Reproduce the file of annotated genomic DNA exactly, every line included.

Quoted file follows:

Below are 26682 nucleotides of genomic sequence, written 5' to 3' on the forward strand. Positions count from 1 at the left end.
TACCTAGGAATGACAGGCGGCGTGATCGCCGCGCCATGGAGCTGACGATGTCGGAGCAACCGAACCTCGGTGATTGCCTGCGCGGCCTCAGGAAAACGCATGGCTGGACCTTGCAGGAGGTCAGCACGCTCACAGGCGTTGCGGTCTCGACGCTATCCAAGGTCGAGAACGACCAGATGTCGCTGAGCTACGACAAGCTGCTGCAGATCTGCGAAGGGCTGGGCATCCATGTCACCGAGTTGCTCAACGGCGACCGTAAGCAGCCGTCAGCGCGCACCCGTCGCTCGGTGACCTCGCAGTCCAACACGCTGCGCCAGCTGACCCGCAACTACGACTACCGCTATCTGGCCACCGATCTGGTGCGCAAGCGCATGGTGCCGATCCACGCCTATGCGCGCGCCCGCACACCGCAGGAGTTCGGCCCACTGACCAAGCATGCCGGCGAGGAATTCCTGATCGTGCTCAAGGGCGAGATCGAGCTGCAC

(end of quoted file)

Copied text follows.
Below are 26682 nucleotides of genomic sequence, written 5' to 3' on the forward strand. Positions count from 1 at the left end.
TACCTAGGAATGACAGGCGGCGTGATCGCCGCGCCATGGAGCTGACGATGTCGGAGCAACCGAACCTCGGTGATTGCCTGCGCGGCCTCAGGAAAACGCATGGCTGGACCTTGCAGGAGGTCAGCACGCTCACAGGCGTTGCGGTCTCGACGCTATCCAAGGTCGAGAACGACCAGATGTCGCTGAGCTACGACAAGCTGCTGCAGATCTGCGAAGGGCTGGGCATCCATGTCACCGAGTTGCTCAACGGCGACCGTAAGCAGCCGTCAGCGCGCACCCGTCGCTCGGTGACCTCGCAGTCCAACACGCTGCGCCAGCTGACCCGCAACTACGACTACCGCTATCTGGCCACCGATCTGGTGCGCAAGCGCATGGTGCCGATCCACGCCTATGCGCGCGCCCGCACACCGCAGGAGTTCGGCCCACTGACCAAGCATGCCGGCGAGGAATTCCTGATCGTGCTCAAGGGCGAGATCGAGCTGCAC